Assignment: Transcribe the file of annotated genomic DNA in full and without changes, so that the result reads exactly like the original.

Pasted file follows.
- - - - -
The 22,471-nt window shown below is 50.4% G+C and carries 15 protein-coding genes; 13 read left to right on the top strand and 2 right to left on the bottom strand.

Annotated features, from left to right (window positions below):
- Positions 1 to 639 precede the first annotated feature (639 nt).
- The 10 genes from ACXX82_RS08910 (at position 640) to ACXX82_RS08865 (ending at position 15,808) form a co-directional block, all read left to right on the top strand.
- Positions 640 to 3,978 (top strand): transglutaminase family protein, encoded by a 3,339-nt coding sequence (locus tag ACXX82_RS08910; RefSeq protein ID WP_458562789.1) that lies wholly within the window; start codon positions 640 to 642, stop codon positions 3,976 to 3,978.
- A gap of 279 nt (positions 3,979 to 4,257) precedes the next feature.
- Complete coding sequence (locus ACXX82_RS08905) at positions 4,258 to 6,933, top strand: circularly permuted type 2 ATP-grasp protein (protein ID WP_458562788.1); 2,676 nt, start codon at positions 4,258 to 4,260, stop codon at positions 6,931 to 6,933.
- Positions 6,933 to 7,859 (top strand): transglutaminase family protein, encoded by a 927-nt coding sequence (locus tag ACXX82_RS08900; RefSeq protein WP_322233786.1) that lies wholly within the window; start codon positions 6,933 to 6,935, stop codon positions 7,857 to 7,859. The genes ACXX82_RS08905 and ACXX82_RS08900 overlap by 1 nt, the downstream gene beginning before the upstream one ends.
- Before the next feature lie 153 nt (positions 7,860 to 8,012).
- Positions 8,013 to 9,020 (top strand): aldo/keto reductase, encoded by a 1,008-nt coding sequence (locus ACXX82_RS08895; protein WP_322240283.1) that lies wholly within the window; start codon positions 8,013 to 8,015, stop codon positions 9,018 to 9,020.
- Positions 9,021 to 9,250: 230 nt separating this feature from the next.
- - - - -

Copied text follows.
The 22,471-nt window shown below is 50.4% G+C and carries 15 protein-coding genes; 13 read left to right on the top strand and 2 right to left on the bottom strand.

Annotated features, from left to right (window positions below):
- Positions 1 to 639 precede the first annotated feature (639 nt).
- The 10 genes from ACXX82_RS08910 (at position 640) to ACXX82_RS08865 (ending at position 15,808) form a co-directional block, all read left to right on the top strand.
- Positions 640 to 3,978 (top strand): transglutaminase family protein, encoded by a 3,339-nt coding sequence (locus tag ACXX82_RS08910; RefSeq protein ID WP_458562789.1) that lies wholly within the window; start codon positions 640 to 642, stop codon positions 3,976 to 3,978.
- A gap of 279 nt (positions 3,979 to 4,257) precedes the next feature.
- Complete coding sequence (locus ACXX82_RS08905) at positions 4,258 to 6,933, top strand: circularly permuted type 2 ATP-grasp protein (protein ID WP_458562788.1); 2,676 nt, start codon at positions 4,258 to 4,260, stop codon at positions 6,931 to 6,933.
- Positions 6,933 to 7,859 (top strand): transglutaminase family protein, encoded by a 927-nt coding sequence (locus tag ACXX82_RS08900; RefSeq protein WP_322233786.1) that lies wholly within the window; start codon positions 6,933 to 6,935, stop codon positions 7,857 to 7,859. The genes ACXX82_RS08905 and ACXX82_RS08900 overlap by 1 nt, the downstream gene beginning before the upstream one ends.
- Before the next feature lie 153 nt (positions 7,860 to 8,012).
- Positions 8,013 to 9,020 (top strand): aldo/keto reductase, encoded by a 1,008-nt coding sequence (locus ACXX82_RS08895; protein WP_322240283.1) that lies wholly within the window; start codon positions 8,013 to 8,015, stop codon positions 9,018 to 9,020.
- Positions 9,021 to 9,250: 230 nt separating this feature from the next.